The “Vanir Theory”

NOTE – This conception of Waincraft is from its very initial theoretical stage. The practitioners’ and founders’ understanding of Waincraft and its underpinnings have progressed to the point that much of the below is no longer applicable. It is still offered here for historical and informational interest.

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There is a theory concerning the Vanir that runs in the face of much of modern reconstructionist thought – namely, that the race of Gods known as the Vanir are pre-Indo-European, and evidence and/or traces of them may be found in mythologies all across northern and central Europe, from Spain to Russia and from the Sámi to the Etruscans.

The premise of this theory is two-fold: 1. That the Vanir are an earlier race of Gods than the Æsir and equivalent IE deities, part of a temporal and archeological procession reaching back to the earliest human inhabitants to be found in Europe; and 2. That the Vanir embody a system of archetypes that can be found, in almost staggeringly similar detail, throughout early European mythology.

First, to examine the primary premise. It has been suggested by some scholars that the Vanir, and correspondingly the Jötnar/Ettins, are an earlier, indigenous race of gods supplanted by the Indo-Europeans and their native gods. There is a motif throughout the reaches of IE culture and myth of the major gods supplanting or warring against one (often two!) other races of divine beings. The first enemy race is usually viewed in a highly negative and hostile light, from the Titans to the Giants to the Fomorians. The second enemy race, if there is one, is usually a supplanted and/or subsumed class of divine beings – the Fir Bolg, the Protogenoi (who are actually older than the Titans), and the Vanir. (Interestingly enough, in the early Vedic texts, it is the Vanir-like deities (the Devas) who are worshipped more, and the Æsir-like deities (the Asuras) who are eventually demonised and rejected.) In Europe itself, there are several tales of a war between the “middle” race and the conquering IE gods – the first Battle of Moytura results in the Fir Bolg capitulating to the Tuatha Dé Danann and fading from the scene; the tale of the Æsir-Vanir war in the Völuspá; the Abduction of the Sabine Women; Beowulf and Grendel/Grendel’s mother.

Furthermore, until the Migration Era, there was no clear cultural distinction between the Celtic and Germanic tribes; even the Romans often got them mixed up! And as the archeological record shows, the Neolithic cultures of Europe were very often similar in cultural and religious expression, even at great geographic and temporal distances (e.g., the similarities between the Ertebølle culture from 5500-4000 BCE and the Beaker culture between 2500-1800 BCE) Thus, it is no stretch to assume that such cultural similarity might be due to common religio-cultural heritage and experience.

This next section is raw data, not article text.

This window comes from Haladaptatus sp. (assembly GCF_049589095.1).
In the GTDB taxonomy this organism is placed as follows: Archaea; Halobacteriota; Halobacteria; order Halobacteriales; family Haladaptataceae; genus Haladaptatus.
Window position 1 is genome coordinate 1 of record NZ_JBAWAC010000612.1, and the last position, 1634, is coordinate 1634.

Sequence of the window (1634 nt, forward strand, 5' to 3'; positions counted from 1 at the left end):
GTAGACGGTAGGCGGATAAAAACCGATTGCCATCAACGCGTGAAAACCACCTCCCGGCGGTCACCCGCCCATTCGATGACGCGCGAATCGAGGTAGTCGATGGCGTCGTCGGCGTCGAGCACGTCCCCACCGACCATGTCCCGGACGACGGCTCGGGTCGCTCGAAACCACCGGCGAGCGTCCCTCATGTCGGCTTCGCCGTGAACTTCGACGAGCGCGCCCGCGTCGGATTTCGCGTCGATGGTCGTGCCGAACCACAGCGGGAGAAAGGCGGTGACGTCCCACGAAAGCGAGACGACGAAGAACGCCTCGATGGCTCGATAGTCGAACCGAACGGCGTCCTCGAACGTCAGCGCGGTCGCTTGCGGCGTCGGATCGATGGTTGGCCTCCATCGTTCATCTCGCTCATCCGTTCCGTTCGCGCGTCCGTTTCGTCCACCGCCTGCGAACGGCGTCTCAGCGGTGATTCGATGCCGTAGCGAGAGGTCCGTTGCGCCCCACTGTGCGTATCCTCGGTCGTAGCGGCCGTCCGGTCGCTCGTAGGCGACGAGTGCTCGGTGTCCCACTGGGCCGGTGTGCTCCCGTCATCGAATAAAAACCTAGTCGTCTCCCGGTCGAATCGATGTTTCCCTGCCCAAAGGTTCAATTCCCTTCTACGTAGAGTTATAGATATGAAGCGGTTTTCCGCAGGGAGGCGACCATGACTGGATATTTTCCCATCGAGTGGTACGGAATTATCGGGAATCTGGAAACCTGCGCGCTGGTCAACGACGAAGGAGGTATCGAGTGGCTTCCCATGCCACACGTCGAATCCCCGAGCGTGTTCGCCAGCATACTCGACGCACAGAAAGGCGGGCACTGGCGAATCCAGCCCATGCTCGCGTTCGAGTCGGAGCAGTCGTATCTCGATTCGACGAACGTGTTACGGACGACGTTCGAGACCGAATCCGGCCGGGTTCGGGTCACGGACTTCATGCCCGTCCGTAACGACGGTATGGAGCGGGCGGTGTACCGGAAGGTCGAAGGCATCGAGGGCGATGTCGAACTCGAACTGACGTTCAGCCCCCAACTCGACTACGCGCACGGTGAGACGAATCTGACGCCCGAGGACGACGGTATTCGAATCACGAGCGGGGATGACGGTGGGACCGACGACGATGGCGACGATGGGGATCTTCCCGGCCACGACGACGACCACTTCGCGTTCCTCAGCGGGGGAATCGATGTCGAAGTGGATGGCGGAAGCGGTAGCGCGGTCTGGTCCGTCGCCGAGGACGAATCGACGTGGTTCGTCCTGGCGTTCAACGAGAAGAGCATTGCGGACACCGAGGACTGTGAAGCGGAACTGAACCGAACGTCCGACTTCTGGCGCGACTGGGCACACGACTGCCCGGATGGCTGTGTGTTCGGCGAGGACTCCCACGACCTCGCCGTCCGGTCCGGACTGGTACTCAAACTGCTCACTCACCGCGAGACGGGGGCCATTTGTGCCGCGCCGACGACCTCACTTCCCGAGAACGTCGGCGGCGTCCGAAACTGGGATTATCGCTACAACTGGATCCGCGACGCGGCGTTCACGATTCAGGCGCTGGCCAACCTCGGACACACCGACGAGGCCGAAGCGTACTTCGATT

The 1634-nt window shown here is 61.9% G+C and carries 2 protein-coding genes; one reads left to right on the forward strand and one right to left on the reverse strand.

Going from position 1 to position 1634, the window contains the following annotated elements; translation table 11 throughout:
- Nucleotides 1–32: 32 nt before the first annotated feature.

The second premise relies a bit more on UPG, since there is little evidence and lore about the Vanir, and virtually no mythology left over from the height of their cultus. But those modern folk who have worked with the Powers of the Land, in whatever European form they prefer, have found that there are certain archtypal forms that the Vanir relate to, from the Pale Lady to the Lord of the Green, the King of Sea and Air, the Lord of the Wild Woods, the Lady of Passion, the Dark Mother, the Wild Father, the Witch-Queen and the Snow Queen and the Maker.

Thus the theory states the following:

1. The Vanir are the indigenous gods of Late Mesolithic and Neolithic Europe, following the introduction of horticulture and agriculture to the tribes that inhabited the continent. Previous to this, the Paleolithic and early Mesolithic cultures likely worshipped the gods known as Giants/Titans/Fomorians, focused entirely on hunting and gathering and nature over man.

2. These Vanic gods are not Indo-European, though some of them were adopted by the incoming cultures, which then separated into the cultural groups we know of today – Celtic and Germanic and Italic and Slavic. Thus, every European IE culture has remnants of the earlier worship embedded in their mythologies. This can particularly be seen in the cultures that directly neighbor the Germanic ones, the Celts and (to a lesser extent) the Slavs, leading to the nomenclature “Vanacelt” among some Vanic people.

3. The most likely way to revive the lost cultus of the Vanir is through comparative mythology and syncretism, particularly with systems of witchcraft and other “low” religio-cultural expressions. This has led to many Vanatru folks working with Druidry, Wicca, Strega and other non-Heathen influences in addition to the Germanic practices.

FromThe ‘Vanir Theory’ ” © 2010 Nicanthiel Hrafnhild